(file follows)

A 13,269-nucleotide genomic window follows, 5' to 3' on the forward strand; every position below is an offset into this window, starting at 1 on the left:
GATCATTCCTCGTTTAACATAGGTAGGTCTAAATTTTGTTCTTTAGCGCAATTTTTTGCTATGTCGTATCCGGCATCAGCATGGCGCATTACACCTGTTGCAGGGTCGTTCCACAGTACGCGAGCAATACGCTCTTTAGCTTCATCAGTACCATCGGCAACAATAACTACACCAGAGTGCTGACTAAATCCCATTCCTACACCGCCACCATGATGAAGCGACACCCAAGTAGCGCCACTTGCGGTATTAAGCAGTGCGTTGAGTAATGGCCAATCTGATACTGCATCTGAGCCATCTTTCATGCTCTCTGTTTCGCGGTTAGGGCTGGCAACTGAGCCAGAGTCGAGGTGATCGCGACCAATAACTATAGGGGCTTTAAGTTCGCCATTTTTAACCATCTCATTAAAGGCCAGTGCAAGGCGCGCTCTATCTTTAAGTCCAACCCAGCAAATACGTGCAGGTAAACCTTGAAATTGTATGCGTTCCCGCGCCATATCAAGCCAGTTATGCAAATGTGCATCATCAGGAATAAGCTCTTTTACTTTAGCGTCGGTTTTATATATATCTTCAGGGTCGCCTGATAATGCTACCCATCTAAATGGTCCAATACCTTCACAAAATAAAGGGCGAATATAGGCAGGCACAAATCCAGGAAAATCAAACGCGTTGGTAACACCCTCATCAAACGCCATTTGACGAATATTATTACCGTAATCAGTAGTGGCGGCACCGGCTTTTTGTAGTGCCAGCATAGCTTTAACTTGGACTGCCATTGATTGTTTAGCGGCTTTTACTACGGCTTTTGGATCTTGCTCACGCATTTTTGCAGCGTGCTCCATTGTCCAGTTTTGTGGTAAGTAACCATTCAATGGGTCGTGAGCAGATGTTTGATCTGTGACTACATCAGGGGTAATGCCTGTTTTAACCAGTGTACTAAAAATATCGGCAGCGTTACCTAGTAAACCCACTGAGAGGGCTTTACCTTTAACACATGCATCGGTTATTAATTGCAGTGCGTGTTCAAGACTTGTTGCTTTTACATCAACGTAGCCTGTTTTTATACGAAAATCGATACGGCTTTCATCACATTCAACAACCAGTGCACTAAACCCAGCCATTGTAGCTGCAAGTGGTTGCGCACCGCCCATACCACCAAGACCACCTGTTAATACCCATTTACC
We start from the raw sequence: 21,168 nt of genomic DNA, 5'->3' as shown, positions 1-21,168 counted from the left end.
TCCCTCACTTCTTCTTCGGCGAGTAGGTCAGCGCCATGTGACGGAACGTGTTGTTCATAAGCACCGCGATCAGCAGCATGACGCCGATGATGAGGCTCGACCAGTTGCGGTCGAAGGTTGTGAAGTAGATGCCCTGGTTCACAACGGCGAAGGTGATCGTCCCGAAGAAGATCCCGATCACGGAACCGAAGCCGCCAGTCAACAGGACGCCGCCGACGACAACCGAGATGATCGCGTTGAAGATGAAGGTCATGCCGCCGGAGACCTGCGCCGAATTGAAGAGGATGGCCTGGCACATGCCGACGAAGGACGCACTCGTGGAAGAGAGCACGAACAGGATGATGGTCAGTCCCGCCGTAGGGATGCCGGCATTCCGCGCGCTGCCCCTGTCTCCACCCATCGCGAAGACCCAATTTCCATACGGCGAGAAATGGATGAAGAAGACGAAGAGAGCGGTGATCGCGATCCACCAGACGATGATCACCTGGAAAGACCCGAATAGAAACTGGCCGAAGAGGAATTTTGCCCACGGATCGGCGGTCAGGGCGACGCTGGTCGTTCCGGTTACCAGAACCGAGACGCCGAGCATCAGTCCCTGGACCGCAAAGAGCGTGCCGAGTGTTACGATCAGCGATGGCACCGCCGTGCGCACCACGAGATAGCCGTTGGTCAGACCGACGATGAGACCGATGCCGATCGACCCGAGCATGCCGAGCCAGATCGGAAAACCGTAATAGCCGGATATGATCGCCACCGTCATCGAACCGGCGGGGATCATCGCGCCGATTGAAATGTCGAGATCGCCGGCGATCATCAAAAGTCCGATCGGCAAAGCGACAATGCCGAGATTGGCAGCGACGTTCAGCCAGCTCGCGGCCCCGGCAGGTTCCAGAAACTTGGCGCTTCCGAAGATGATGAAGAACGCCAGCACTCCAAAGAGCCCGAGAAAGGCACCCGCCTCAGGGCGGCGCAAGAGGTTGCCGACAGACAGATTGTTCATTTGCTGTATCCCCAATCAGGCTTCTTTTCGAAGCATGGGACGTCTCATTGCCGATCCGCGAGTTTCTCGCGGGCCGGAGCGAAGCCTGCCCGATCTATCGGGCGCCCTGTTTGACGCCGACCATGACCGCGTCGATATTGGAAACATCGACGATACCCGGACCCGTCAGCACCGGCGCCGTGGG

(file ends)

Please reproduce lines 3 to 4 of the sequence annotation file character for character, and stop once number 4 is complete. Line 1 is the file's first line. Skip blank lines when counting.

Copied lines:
We start from the raw sequence: 21,168 nt of genomic DNA, 5'->3' as shown, positions 1-21,168 counted from the left end.
TCCCTCACTTCTTCTTCGGCGAGTAGGTCAGCGCCATGTGACGGAACGTGTTGTTCATAAGCACCGCGATCAGCAGCATGACGCCGATGATGAGGCTCGACCAGTTGCGGTCGAAGGTTGTGAAGTAGATGCCCTGGTTCACAACGGCGAAGGTGATCGTCCCGAAGAAGATCCCGATCACGGAACCGAAGCCGCCAGTCAACAGGACGCCGCCGACGACAACCGAGATGATCGCGTTGAAGATGAAGGTCATGCCGCCGGAGACCTGCGCCGAATTGAAGAGGATGGCCTGGCACATGCCGACGAAGGACGCACTCGTGGAAGAGAGCACGAACAGGATGATGGTCAGTCCCGCCGTAGGGATGCCGGCATTCCGCGCGCTGCCCCTGTCTCCACCCATCGCGAAGACCCAATTTCCATACGGCGAGAAATGGATGAAGAAGACGAAGAGAGCGGTGATCGCGATCCACCAGACGATGATCACCTGGAAAGACCCGAATAGAAACTGGCCGAAGAGGAATTTTGCCCACGGATCGGCGGTCAGGGCGACGCTGGTCGTTCCGGTTACCAGAACCGAGACGCCGAGCATCAGTCCCTGGACCGCAAAGAGCGTGCCGAGTGTTACGATCAGCGATGGCACCGCCGTGCGCACCACGAGATAGCCGTTGGTCAGACCGACGATGAGACCGATGCCGATCGACCCGAGCATGCCGAGCCAGATCGGAAAACCGTAATAGCCGGATATGATCGCCACCGTCATCGAACCGGCGGGGATCATCGCGCCGATTGAAATGTCGAGATCGCCGGCGATCATCAAAAGTCCGATCGGCAAAGCGACAATGCCGAGATTGGCAGCGACGTTCAGCCAGCTCGCGGCCCCGGCAGGTTCCAGAAACTTGGCGCTTCCGAAGATGATGAAGAACGCCAGCACTCCAAAGAGCCCGAGAAAGGCACCCGCCTCAGGGCGGCGCAAGAGGTTGCCGACAGACAGATTGTTCATTTGCTGTATCCCCAATCAGGCTTCTTTTCGAAGCATGGGACGTCTCATTGCCGATCCGCGAGTTTCTCGCGGGCCGGAGCGAAGCCTGCCCGATCTATCGGGCGCCCTGTTTGACGCCGACCATGACCGCGTCGATATTGGAAACATCGACGATACCCGGACCCGTCAGCACCGGCGCCGTGGG